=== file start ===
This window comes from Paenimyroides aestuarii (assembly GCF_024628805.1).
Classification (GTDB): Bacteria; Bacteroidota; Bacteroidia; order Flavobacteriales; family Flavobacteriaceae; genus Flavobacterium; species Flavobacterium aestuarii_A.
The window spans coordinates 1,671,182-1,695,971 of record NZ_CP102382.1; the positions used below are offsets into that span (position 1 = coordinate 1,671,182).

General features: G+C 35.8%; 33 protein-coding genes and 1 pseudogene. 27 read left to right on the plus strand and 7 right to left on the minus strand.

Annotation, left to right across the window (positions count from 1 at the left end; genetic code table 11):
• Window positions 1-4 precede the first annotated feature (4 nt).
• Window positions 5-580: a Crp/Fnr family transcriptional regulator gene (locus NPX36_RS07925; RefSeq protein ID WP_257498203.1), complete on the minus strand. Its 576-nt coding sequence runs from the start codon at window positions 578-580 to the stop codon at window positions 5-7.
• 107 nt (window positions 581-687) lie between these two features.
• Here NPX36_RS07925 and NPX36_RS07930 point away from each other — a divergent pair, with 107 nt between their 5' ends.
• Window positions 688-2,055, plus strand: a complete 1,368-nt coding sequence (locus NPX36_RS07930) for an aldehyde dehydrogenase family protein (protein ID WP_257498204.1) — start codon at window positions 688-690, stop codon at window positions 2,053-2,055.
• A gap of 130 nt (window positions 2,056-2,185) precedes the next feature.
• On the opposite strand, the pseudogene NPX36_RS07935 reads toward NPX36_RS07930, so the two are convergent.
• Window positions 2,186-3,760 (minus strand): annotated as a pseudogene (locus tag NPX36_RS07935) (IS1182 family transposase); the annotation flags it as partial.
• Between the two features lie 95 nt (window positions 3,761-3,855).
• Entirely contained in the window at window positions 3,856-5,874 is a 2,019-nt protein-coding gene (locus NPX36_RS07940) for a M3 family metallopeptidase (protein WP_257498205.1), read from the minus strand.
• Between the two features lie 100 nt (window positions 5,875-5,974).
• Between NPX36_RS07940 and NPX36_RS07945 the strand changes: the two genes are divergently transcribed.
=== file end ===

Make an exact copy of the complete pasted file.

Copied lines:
This window comes from Paenimyroides aestuarii (assembly GCF_024628805.1).
Classification (GTDB): Bacteria; Bacteroidota; Bacteroidia; order Flavobacteriales; family Flavobacteriaceae; genus Flavobacterium; species Flavobacterium aestuarii_A.
The window spans coordinates 1,671,182-1,695,971 of record NZ_CP102382.1; the positions used below are offsets into that span (position 1 = coordinate 1,671,182).

General features: G+C 35.8%; 33 protein-coding genes and 1 pseudogene. 27 read left to right on the plus strand and 7 right to left on the minus strand.

Annotation, left to right across the window (positions count from 1 at the left end; genetic code table 11):
• Window positions 1-4 precede the first annotated feature (4 nt).
• Window positions 5-580: a Crp/Fnr family transcriptional regulator gene (locus NPX36_RS07925; RefSeq protein ID WP_257498203.1), complete on the minus strand. Its 576-nt coding sequence runs from the start codon at window positions 578-580 to the stop codon at window positions 5-7.
• 107 nt (window positions 581-687) lie between these two features.
• Here NPX36_RS07925 and NPX36_RS07930 point away from each other — a divergent pair, with 107 nt between their 5' ends.
• Window positions 688-2,055, plus strand: a complete 1,368-nt coding sequence (locus NPX36_RS07930) for an aldehyde dehydrogenase family protein (protein ID WP_257498204.1) — start codon at window positions 688-690, stop codon at window positions 2,053-2,055.
• A gap of 130 nt (window positions 2,056-2,185) precedes the next feature.
• On the opposite strand, the pseudogene NPX36_RS07935 reads toward NPX36_RS07930, so the two are convergent.
• Window positions 2,186-3,760 (minus strand): annotated as a pseudogene (locus tag NPX36_RS07935) (IS1182 family transposase); the annotation flags it as partial.
• Between the two features lie 95 nt (window positions 3,761-3,855).
• Entirely contained in the window at window positions 3,856-5,874 is a 2,019-nt protein-coding gene (locus NPX36_RS07940) for a M3 family metallopeptidase (protein WP_257498205.1), read from the minus strand.
• Between the two features lie 100 nt (window positions 5,875-5,974).
• Between NPX36_RS07940 and NPX36_RS07945 the strand changes: the two genes are divergently transcribed.